Fifteen years after the Global Financial Crisis: Recessions and Business Cycles in the History of Economic Thought

“The Most Important Research Project”: The World Bank and the Problem of Stabilizing International Commodity Prices in the 1960s

Hošman Mirek Tobiáš, University of Bologna; Paris City University

In the early 1960s, the commodity problem of international development became a well-known issue. Countries of Global South depended on exports of a limited range of primary commodities to earn foreign exchange revenues. These commodities suffered from sluggish global demand growth and highly volatile prices. Exchange earnings of many developing countries thus rose slowly and were highly unstable, which created pressures on the countries’ balance of payments. Counting in the often limited foreign reserves, a commodity price fluctuation posed a significant challenge (and sometimes an outright disaster) for the financial position and investment plans of Global South countries. The issue was eagerly debated at meetings of GATT and United Nations Conference for Trade and Development (UNCTAD). The World Bank prepared several commodity studies throughout the 1950s to assess the creditworthiness of its clients facing the commodity problem and their capacity to repay the Bank’s loans. Yet, due to internal developments at the World Bank in the 1960s linked to the rise of economists and economic analysis in the organization, the Bank engaged in a more complex analysis of the commodity issue with the hope of finding (and financing) suitable solutions. This paper tells the story of two large-scale studies prepared in the 1960s on the commodity prices stabilization, both of them having substantial consequences on global attempts to mitigate the issue. The first study was prepared by the World Bank and the IMF following the request of UNCTAD. The aim of the study was to examine the extent of the commodity issue, analyze the behavior and structural changes of specific commodity markets, and discuss possible mechanisms for stabilizing international commodity prices, such as individual commodity agreements, export and import quotas, buffer stocks, or even political organization of the whole commodity trade. The second study was prepared by the World Bank, the Food and Agriculture Organization, and the International Coffee Organization (ICO) to specifically look into coffee – the second most internationally traded commodity after petroleum. Although the study was never published, its conclusions led to several changes at the ICO, such as the creation of the Diversification Fund, which operated from 1969 to 1973 and financed 31 projects totaling $73 million. Relying on previously untapped archival documents, this paper explores the evolving understanding of commodity markets and of different mechanisms for stabilizing commodity prices in the 1960s. It reconstructs debates among international organizations on regulating global economy and demonstrates the relationship between economic research conducted by international organizations and its connection to global policymaking processes. Finally, it captures the growing importance of the World Bank’s economic work for its operations in the 1960s as well as its increasing prominence in international development.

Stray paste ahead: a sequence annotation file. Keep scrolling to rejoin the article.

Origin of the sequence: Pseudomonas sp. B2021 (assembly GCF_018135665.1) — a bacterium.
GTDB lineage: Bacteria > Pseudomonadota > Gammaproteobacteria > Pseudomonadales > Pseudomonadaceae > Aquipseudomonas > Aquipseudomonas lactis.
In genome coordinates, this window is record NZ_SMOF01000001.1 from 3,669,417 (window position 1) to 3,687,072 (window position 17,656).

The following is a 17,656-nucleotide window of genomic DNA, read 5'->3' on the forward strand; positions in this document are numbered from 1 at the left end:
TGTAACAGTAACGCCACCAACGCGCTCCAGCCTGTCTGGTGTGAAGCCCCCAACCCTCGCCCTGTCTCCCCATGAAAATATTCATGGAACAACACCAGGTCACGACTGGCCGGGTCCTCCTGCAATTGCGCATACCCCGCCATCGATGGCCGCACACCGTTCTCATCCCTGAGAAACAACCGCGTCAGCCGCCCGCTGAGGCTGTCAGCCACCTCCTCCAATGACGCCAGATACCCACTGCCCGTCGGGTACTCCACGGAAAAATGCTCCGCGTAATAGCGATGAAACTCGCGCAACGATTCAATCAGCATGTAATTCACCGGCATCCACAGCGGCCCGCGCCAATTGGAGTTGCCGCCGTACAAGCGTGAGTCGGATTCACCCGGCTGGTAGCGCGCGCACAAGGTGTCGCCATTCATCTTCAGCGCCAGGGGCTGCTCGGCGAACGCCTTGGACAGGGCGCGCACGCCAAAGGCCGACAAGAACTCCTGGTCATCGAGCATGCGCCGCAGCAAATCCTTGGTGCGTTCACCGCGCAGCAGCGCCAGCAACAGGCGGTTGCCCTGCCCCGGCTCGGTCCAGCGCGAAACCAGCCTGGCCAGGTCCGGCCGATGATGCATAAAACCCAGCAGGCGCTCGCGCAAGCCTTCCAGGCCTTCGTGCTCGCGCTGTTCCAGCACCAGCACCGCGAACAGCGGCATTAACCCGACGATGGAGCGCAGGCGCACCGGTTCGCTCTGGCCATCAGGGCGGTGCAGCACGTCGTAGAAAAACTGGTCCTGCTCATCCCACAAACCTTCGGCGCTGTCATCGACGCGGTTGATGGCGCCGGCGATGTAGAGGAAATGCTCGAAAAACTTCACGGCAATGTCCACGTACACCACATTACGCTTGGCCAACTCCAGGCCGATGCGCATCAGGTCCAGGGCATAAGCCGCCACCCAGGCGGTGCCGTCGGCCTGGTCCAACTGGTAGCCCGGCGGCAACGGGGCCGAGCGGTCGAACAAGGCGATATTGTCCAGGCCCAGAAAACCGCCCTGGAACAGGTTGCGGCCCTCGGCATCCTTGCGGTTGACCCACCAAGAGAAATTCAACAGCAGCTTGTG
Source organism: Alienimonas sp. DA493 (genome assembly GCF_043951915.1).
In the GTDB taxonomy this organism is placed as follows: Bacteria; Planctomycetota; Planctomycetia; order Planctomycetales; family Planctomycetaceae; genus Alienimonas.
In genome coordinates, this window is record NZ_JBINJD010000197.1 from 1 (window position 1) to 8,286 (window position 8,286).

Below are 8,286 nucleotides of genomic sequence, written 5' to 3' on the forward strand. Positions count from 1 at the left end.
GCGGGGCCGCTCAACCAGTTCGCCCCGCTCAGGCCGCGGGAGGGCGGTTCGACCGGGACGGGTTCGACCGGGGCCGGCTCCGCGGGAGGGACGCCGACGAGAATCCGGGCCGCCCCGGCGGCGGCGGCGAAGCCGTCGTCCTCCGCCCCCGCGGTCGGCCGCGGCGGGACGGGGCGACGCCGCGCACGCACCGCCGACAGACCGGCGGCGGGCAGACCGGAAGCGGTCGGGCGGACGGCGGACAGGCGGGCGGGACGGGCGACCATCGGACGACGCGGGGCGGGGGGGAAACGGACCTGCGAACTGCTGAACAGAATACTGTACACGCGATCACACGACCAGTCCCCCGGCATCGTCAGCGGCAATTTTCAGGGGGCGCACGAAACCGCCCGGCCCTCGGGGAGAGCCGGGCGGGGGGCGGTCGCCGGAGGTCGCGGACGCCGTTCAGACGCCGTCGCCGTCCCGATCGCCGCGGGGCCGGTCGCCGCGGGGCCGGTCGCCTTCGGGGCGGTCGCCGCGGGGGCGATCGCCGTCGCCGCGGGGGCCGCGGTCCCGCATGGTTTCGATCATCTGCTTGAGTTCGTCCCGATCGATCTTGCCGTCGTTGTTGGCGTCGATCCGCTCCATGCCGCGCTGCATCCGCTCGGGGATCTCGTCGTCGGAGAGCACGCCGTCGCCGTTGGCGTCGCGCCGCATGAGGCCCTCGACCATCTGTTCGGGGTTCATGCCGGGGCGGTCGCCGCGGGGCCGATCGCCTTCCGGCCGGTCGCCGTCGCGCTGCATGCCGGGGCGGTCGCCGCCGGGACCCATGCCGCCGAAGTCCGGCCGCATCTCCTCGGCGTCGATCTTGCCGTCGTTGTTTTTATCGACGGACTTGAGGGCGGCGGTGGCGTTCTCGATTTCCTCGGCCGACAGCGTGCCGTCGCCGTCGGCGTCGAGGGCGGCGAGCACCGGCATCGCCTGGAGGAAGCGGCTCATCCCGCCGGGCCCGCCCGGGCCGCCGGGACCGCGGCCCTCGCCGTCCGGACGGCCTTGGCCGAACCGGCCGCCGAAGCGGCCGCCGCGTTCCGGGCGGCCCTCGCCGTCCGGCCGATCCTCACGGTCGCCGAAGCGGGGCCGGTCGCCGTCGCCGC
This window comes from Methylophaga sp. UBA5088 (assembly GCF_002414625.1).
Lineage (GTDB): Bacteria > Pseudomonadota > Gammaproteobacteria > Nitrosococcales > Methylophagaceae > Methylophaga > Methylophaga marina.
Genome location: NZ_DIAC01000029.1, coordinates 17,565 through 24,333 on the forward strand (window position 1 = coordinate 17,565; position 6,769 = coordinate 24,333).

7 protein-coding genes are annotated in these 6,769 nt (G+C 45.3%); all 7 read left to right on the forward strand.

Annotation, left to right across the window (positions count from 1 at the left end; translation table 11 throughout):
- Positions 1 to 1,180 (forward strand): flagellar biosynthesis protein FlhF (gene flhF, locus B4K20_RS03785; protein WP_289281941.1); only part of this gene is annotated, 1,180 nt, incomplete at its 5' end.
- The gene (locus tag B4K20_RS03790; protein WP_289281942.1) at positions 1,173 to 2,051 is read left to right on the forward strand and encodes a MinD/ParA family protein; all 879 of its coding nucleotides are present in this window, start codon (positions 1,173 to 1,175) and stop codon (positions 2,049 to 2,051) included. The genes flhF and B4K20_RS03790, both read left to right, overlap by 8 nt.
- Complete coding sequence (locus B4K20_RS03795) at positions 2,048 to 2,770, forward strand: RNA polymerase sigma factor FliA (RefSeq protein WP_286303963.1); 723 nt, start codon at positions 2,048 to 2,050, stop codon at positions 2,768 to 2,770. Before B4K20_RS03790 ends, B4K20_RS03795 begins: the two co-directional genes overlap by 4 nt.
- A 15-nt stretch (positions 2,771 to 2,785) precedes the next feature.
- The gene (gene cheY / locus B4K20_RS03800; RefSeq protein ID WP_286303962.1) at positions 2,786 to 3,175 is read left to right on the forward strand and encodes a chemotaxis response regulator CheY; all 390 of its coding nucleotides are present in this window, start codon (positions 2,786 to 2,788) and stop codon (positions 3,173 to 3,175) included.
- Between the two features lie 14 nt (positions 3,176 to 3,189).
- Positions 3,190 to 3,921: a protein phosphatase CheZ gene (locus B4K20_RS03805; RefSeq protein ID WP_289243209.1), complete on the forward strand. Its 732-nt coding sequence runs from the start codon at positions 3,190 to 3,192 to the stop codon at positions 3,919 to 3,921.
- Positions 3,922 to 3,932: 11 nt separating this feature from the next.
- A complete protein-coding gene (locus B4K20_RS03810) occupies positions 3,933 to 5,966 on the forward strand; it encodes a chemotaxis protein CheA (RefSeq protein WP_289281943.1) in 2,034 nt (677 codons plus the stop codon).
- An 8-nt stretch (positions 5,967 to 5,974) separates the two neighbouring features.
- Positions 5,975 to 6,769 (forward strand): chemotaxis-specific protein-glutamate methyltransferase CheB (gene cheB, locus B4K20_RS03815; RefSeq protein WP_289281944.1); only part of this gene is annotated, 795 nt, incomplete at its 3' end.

Area: Eshet Conference

Keywords: World Bank, Commodity Trade, International Commodity Agreement, International Development, History of International Political Economy

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